Vhahangwele Nemakonde
Digital Journalist
2 minute read
14 Nov 2018
1:54 pm

EFF given a week to prove ‘apartheid-era Stratcom spies’ allegation

Vhahangwele Nemakonde

Two prominent journalists have been demanding an apology and damages of R1 million each from the EFF.

FILE PICTURE: August 23, 2018 EFF leader Julius Malema addressed media in Johannesburg about the latest development in the country.

This is turning out to be a bad week for the red berets following a court ruling that gave them seven days to prove allegations that journalists Thandeka Gqubule and Anton Harber were apartheid-era Stratcom spies.

The ruling comes after a video was posted (and then removed) by the now defunct Huffington Post SA shortly after Winnie Madikizela-Mandela’s death. It showed a clip from her 2017 interview in which she addressed how there were journalists hellbent on writing negative stories about her.

Madikizela-Mandela alleged: “There were reporters who specialised in writing very negative stories about me like Thandi [Thandeka] Gqubule. They were working for what was then called the Weekly Mail. I was pleasantly surprised to see Anton Harber talking like that because he was editor … and the Weekly Mail was so anti-ANC, anti-me. They actually did the job for Stratcom.”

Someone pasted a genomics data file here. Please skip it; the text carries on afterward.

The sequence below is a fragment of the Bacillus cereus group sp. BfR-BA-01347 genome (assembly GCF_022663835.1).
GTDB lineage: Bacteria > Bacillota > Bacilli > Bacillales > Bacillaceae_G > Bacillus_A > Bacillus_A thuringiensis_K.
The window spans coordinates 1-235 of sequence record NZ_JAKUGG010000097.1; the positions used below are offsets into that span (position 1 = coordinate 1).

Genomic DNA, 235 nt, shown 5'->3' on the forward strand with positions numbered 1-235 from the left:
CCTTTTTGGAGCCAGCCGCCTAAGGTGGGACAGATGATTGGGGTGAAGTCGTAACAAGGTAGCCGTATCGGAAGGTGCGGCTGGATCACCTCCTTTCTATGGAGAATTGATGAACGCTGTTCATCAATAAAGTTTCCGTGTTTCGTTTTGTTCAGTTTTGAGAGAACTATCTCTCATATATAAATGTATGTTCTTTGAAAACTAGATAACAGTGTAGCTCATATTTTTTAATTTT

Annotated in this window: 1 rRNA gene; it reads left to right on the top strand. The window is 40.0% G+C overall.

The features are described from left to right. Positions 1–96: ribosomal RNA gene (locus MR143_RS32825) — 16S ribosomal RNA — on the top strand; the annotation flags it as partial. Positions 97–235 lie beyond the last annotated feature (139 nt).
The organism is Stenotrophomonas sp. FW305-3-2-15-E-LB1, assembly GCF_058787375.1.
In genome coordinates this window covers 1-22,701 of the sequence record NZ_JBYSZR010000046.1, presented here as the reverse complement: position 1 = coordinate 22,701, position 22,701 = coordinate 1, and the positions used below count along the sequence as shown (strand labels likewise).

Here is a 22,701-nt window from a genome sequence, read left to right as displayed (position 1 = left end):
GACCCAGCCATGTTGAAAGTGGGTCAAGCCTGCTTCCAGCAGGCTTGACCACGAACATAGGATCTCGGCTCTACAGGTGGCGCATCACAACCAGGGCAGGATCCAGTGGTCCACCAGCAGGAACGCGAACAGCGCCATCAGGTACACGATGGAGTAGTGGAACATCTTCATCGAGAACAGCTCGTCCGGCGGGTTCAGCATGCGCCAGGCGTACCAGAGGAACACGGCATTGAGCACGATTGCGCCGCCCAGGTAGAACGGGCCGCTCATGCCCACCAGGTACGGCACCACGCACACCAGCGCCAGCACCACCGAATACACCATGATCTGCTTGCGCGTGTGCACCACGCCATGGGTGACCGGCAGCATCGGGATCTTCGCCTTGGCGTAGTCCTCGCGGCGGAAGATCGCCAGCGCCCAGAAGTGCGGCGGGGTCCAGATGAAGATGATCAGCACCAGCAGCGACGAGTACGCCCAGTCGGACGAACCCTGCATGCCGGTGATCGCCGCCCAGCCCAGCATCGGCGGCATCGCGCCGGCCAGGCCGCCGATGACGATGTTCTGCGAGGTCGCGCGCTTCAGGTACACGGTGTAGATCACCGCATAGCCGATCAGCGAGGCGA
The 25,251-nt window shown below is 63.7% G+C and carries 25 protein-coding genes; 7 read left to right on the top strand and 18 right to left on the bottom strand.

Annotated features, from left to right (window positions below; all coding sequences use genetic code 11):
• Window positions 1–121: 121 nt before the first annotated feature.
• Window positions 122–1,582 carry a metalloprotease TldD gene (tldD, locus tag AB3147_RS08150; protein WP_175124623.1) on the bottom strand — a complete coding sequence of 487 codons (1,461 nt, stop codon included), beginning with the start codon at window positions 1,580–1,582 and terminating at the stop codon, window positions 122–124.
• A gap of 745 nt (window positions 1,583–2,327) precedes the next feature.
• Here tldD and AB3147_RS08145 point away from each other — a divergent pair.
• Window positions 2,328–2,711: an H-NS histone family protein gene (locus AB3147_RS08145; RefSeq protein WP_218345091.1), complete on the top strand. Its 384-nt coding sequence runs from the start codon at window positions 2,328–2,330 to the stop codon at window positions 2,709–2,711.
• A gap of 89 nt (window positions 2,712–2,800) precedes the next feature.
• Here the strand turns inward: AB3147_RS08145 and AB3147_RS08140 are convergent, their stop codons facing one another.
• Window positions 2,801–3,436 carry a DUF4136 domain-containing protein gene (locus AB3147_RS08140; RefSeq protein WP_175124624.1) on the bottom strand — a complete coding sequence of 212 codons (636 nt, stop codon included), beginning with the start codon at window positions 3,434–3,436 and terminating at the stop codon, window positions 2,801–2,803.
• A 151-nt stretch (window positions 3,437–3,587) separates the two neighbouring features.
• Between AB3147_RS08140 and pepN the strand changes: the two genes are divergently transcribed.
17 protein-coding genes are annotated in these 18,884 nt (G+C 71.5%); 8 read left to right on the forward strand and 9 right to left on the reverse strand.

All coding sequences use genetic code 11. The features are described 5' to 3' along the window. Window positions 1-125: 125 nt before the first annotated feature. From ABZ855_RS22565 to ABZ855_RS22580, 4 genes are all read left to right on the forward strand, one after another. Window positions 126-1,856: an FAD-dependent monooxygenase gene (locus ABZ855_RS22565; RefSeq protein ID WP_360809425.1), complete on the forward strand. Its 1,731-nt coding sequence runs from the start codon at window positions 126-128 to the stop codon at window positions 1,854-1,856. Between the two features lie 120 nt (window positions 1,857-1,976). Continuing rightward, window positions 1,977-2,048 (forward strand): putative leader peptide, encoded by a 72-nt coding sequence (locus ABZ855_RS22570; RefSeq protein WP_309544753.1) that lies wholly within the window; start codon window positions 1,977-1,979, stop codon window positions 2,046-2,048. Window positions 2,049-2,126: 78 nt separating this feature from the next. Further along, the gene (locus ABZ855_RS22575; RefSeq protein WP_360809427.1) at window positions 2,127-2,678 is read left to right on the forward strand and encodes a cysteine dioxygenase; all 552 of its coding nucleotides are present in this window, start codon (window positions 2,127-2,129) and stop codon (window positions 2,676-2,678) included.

Following the interview, the EFF released a statement condemning the two journalists and Sanef’s silence on the matter.


Following the statement, the two journalists gave party spokesperson Mbuyiseni Ndlozi a notice of a motion filed in the High Court in Johannesburg asking the party to retract their statement and apologise. They also demanded damages of R1 million each.

However, the EFF issued a response letter, stating that it simply forwarded allegations made by Madikizela-Mandela in an interview with a media house, and that Gqubule and Harber should take up a case against that third party.

But the journalists believed the EFF had a case to answer for, particularly since Madikizela-Mandela herself had never actually alleged that they were spies or on the payroll of the apartheid government. She was probably implying that, from her perspective, they had unwittingly been duped into spreading a narrative that suited the apartheid state.

Gqubule told eNCA at the time: “If somebody wants to jump around in a red onesie and call me a spy, that’s their prerogative. I think they can do that, it’s their right. But they must also respect my right to dignity, to truth, to being a journalist and my right to earn a living. The damage done or the damage that they attempted to do has been humongous; it’s difficult to even quantify.”

Now SAFM is reporting that the red berets have been given a week to prove the claim that Gqubule and Harber were apartheid-era spies.

Additional reporting by Eric Naki

Read more: ‘Apartheid-era Stratcom spy’ allegations against two senior journos could reach ConCourt

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